Summer may, unfortunately, be drawing to a close, but Canada's housing market continues to show off its summer heat, having smashed multiple records in July, according to new data from the Canadian Real Estate Association (CREA).

Last month, as the economy continued to reopen, activity in the housing market picked up again, with national home sales and new listings continuing to rebound from its lows earlier in the year when the COVID-19 pandemic froze the market.

CREA says new listings hitting their highest level on record for the month of July, as the number of newly listed homes climbed by another 7.6% in July compared to June. CREA says new supply was only up in about 60% of local markets, as the rebound in supply appears to be tapering off in many parts of the country. However, the national increase in July was dominated by gains in the GTA.

READ: Palatial Montreal Estate Sets Highest Recorded Sale During Pandemic

National home sales also set a new record in July after they rose 26% month-over-month after 62,355 transactions were recorded, marking the highest monthly sales figure on record going back more than 40 years.

What's more, sales in July were up 30.5% compared with the same month a year ago. CREA says the jump in sales came as the number of newly listed homes climbed by 7.6% in July compared with June.

For the third month in a row, sales were up on a month-over-month basis across the country, with Canada’s largest markets showing the greatest increases. Sales rose by 49.5% in the Greater Toronto Area (GTA), 43.9% in Greater Vancouver, 39.1% in Montreal, 36.6% in the Fraser Valley, 31.8% in Hamilton-Burlington, 28.7% in Ottawa, 16.9% in London and St. Thomas, 15.7% in Calgary, 12.1% in Winnipeg, 9.7% in Edmonton, and 5.4% in Quebec City.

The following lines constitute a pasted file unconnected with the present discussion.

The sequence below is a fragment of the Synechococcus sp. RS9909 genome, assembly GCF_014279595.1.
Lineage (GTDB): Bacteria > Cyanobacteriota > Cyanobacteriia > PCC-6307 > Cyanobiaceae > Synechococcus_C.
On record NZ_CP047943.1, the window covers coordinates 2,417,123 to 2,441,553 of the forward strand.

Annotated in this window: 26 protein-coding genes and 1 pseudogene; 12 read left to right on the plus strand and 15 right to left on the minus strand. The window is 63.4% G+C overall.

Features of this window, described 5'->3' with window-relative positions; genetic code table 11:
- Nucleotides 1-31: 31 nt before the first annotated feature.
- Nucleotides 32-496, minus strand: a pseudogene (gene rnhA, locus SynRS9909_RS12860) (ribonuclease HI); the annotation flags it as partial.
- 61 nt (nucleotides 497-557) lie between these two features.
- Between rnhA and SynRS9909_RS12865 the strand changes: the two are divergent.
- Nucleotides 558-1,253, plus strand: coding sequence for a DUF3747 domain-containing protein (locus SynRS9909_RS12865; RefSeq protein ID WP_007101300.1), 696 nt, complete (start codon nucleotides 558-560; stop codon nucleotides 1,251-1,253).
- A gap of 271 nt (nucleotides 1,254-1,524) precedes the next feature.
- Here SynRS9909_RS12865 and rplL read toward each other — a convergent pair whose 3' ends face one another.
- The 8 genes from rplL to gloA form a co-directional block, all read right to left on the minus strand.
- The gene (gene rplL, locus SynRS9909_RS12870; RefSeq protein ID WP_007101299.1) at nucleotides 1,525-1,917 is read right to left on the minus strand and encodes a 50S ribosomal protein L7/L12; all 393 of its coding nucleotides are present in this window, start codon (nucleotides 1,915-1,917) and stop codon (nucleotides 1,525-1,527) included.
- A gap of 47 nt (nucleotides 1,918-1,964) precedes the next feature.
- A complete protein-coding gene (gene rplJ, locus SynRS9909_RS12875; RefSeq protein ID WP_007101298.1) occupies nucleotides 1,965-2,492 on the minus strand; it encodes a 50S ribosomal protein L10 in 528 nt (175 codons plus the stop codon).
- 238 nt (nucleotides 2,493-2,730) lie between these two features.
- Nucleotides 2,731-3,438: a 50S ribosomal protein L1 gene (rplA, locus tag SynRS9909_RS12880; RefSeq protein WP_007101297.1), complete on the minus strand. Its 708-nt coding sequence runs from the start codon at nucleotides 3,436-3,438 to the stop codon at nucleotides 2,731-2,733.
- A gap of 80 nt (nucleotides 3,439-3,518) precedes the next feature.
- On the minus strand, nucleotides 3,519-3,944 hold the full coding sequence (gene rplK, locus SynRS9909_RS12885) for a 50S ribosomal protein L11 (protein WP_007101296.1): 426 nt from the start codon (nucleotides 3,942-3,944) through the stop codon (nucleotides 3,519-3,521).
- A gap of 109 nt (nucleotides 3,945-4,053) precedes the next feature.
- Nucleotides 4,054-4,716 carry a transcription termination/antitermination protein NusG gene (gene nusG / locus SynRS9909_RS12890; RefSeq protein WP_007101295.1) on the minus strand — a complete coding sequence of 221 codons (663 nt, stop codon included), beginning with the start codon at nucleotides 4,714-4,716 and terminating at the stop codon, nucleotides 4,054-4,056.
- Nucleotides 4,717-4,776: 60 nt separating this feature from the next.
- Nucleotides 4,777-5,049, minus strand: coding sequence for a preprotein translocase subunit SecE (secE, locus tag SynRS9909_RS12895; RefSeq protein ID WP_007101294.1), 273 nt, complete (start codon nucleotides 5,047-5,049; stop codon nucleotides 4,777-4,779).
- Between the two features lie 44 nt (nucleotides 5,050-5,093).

CREA says the actual national average price for homes sold in July was a record of $571,500, up 14.3% from the same month last year.

In July, the national average price was heavily influenced by sales in the Greater Vancouver and the GTA, two of Canada’s most active and expensive housing markets. Excluding these two markets from calculations cuts around $117,000 from the national average price. CREA added that the extent to which sales continue to fluctuate in these two markets relative to others could have further compositional effects on the national average price, both up and down.

“What a difference three months makes, from some of the lowest housing numbers ever back in April to the multiple monthly records logged in July,” said Shaun Cathcart, CREA’s Senior Economist.

“A big part of what we’re seeing right now is the snap back in activity that would have otherwise happened earlier this year. Recall that before the lockdowns, we were heading into the tightest spring market in almost 20 years. Things may have gone quiet for a few months, but ultimately the market we’re seeing right now is mostly the same one we were heading into back in March," said Cathcart.

That said, Cathcart says there are some new factors at play now as well.

"There are listings that will come to the market because of COVID-19, but many properties are also not being listed right now due to the virus, as evidenced by inventories that are currently at a 16-year low. Some purchases will no doubt be delayed, but the new-found importance of home, lack of a daily commute for many, a desire for more outdoor and personal space, room for a home office, etc. will certainly also spur activity that otherwise would not have happened in a non-COVID-19 world.”

Real Estate News